[[quoteright:360:http://static.tvtropes.org/pmwiki/pub/images/GigaWingTitle.png]]

''Giga Wing'' is a vertical ShootEmUp series developed by Takumi and published by {{Capcom}} for arcades.

It is perhaps best well-known for two features:
* The Reflect Barrier shield, which takes whatever [[BulletHell masses of bullets]] touch it and reflect them back, often inflicting massive damage upon enemies.
* The scoring system. Due to some scoring mechanics in which collecting one of many, many medals increases the value of the next one, and your medal count acting as a score multiplier, it is easily possible to have a [[PinballScoring score well beyond the scale of most other games' scoring systems]].

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The series spans three games:
* ''Giga Wing'' (Arcade/Dreamcast, 1999)
* ''Giga Wing 2'' (Arcade/Dreamcast, 2000)
** Uses 3D graphics instead of 2D, and adds a new kind of reflect attack, the Reflect Laser. Also introduces the "volcano" mechanic: if enough medals are on the screen, a "volcano" of medals will erupt, producing even more medals. The Dreamcast port adds a 4-player option, a rarity for a shoot-em-up.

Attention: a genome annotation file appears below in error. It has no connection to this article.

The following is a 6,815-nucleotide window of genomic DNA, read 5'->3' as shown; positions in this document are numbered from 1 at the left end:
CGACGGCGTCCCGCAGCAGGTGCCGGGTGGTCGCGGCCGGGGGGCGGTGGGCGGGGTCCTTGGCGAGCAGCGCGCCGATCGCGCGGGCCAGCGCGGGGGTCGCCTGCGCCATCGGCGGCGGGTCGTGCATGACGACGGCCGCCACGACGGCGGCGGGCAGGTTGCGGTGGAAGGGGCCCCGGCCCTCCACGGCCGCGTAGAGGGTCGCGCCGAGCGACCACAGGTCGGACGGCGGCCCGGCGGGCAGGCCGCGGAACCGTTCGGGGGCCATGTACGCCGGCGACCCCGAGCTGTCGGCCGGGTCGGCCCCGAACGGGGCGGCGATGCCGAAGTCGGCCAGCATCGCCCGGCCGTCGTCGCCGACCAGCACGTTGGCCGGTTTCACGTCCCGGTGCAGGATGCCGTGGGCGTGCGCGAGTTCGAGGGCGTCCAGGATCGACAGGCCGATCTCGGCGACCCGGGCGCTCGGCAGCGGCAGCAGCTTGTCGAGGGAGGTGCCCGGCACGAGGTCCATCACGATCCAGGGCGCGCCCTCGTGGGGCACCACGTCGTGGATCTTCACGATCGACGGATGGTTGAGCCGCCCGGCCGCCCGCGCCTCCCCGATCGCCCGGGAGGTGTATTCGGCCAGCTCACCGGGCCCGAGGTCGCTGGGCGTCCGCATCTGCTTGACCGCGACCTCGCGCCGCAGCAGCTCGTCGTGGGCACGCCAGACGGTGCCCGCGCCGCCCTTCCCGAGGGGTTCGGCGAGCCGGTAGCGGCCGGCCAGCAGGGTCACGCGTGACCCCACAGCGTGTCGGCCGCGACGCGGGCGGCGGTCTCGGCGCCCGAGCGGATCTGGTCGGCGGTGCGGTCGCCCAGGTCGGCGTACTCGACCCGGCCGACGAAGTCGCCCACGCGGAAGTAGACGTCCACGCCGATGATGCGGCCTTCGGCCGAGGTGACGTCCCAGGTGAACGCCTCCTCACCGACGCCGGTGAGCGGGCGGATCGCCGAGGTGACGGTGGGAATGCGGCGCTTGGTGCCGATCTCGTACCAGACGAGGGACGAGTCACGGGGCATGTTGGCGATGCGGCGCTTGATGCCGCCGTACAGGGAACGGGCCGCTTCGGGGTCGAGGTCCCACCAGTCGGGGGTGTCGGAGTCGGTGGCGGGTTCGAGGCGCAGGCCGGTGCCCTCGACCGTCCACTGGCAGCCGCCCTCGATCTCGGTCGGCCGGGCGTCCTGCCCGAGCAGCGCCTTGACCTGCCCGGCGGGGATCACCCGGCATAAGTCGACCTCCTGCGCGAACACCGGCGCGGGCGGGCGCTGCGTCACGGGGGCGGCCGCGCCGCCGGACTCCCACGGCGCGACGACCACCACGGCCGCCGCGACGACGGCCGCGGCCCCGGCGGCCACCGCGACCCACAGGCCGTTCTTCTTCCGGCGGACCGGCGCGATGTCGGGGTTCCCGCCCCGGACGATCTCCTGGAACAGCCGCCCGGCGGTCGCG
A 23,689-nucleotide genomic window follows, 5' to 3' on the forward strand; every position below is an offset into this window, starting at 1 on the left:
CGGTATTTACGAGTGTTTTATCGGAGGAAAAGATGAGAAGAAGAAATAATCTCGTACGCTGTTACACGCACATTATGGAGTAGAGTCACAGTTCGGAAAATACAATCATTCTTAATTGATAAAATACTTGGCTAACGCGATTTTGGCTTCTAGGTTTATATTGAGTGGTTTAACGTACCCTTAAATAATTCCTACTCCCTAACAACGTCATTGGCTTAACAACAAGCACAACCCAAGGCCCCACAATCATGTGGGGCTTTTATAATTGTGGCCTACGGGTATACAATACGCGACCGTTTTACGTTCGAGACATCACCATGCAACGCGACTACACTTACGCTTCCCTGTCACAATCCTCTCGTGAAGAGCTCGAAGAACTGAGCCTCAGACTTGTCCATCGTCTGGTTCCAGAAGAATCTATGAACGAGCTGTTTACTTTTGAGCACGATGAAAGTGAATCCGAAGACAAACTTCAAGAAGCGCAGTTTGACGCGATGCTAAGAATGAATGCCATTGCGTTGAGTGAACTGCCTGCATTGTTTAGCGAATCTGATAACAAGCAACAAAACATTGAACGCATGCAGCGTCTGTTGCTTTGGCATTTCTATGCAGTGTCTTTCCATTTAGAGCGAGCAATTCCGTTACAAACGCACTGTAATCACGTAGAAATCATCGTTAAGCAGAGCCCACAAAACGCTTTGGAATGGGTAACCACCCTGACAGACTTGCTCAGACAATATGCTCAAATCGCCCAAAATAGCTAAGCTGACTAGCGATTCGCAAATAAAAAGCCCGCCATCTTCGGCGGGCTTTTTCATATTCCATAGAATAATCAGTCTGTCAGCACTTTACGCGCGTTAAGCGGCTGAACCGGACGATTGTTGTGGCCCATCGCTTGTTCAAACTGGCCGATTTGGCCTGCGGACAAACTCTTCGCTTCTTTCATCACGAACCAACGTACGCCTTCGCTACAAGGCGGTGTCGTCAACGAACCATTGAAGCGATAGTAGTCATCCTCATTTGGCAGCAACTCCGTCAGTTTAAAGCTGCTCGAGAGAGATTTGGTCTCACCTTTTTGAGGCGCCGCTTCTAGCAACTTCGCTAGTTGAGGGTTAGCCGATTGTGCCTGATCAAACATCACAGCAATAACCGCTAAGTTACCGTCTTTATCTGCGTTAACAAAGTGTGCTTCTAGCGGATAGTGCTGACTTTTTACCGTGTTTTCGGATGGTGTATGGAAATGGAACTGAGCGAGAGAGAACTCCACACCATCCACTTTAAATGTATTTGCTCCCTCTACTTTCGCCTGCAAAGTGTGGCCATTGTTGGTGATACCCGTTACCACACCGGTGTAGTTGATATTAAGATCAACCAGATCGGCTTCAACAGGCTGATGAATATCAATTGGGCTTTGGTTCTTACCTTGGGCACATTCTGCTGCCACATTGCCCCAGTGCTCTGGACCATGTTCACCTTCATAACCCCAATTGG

* ''Giga Wing Generations'' (Arcade/[=PS2=], 2004)

Not to be confused with ''VideoGame/ZeroWing''.
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!! The ''Giga Wing'' series contains examples of:
* ArtifactOfDoom: [[spoiler:The Medallion not only doomed the AbusivePrecursors, but its influence was also responsible for bringing about untold conflict among humankind.]]
* OneUp: There is one available in item form near the end of the fourth stage. However, it won't appear unless you've died at least twice by that point (which on default settings means you're on your last life).
* BulletHell - But by employing the Reflect Barrier properly, you can turn it into Bullet ''Heaven''.
* Cap - The maximum multiplier in the first game is 49,999,999 which can be reached near the end of the game by very skilled players. In the second game, the maximum multiplier is 999,999,999; this can be reached in the third stage out of 7 with skill. Amazingly, the score caps in any game are nigh unreachable.
** In the second game, there is a cap of 110 medals on screen as well as an unknown total object cap; reaching either will cause an item volcanon, where the background will go black and then each medal will split into 10 or more kite-shaped medals.